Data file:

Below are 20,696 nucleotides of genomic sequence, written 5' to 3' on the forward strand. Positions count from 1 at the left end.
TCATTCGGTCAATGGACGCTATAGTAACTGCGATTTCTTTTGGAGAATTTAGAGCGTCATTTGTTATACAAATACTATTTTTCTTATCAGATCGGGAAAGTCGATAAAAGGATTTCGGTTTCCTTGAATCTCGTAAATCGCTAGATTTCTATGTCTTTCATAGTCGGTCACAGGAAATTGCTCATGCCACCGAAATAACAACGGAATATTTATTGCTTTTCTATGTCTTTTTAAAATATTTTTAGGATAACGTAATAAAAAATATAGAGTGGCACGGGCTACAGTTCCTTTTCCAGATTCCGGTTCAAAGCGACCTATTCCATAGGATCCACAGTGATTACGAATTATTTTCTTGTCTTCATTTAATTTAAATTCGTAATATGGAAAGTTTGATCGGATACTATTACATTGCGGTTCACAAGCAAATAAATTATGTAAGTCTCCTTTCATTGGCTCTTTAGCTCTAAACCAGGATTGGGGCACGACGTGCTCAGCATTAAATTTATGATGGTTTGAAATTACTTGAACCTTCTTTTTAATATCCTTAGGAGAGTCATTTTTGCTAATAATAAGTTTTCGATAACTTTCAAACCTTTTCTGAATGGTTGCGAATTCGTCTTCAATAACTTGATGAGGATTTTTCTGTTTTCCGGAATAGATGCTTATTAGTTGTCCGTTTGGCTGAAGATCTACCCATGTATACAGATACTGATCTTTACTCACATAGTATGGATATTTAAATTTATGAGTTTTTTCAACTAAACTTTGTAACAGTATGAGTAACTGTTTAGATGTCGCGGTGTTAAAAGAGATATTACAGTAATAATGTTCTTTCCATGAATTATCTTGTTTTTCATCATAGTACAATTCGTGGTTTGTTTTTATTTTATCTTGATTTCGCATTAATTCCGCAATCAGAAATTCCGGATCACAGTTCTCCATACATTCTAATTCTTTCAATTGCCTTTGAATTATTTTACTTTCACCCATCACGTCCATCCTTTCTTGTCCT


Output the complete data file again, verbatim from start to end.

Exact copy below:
Below are 20,696 nucleotides of genomic sequence, written 5' to 3' on the forward strand. Positions count from 1 at the left end.
TCATTCGGTCAATGGACGCTATAGTAACTGCGATTTCTTTTGGAGAATTTAGAGCGTCATTTGTTATACAAATACTATTTTTCTTATCAGATCGGGAAAGTCGATAAAAGGATTTCGGTTTCCTTGAATCTCGTAAATCGCTAGATTTCTATGTCTTTCATAGTCGGTCACAGGAAATTGCTCATGCCACCGAAATAACAACGGAATATTTATTGCTTTTCTATGTCTTTTTAAAATATTTTTAGGATAACGTAATAAAAAATATAGAGTGGCACGGGCTACAGTTCCTTTTCCAGATTCCGGTTCAAAGCGACCTATTCCATAGGATCCACAGTGATTACGAATTATTTTCTTGTCTTCATTTAATTTAAATTCGTAATATGGAAAGTTTGATCGGATACTATTACATTGCGGTTCACAAGCAAATAAATTATGTAAGTCTCCTTTCATTGGCTCTTTAGCTCTAAACCAGGATTGGGGCACGACGTGCTCAGCATTAAATTTATGATGGTTTGAAATTACTTGAACCTTCTTTTTAATATCCTTAGGAGAGTCATTTTTGCTAATAATAAGTTTTCGATAACTTTCAAACCTTTTCTGAATGGTTGCGAATTCGTCTTCAATAACTTGATGAGGATTTTTCTGTTTTCCGGAATAGATGCTTATTAGTTGTCCGTTTGGCTGAAGATCTACCCATGTATACAGATACTGATCTTTACTCACATAGTATGGATATTTAAATTTATGAGTTTTTTCAACTAAACTTTGTAACAGTATGAGTAACTGTTTAGATGTCGCGGTGTTAAAAGAGATATTACAGTAATAATGTTCTTTCCATGAATTATCTTGTTTTTCATCATAGTACAATTCGTGGTTTGTTTTTATTTTATCTTGATTTCGCATTAATTCCGCAATCAGAAATTCCGGATCACAGTTCTCCATACATTCTAATTCTTTCAATTGCCTTTGAATTATTTTACTTTCACCCATCACGTCCATCCTTTCTTGTCCT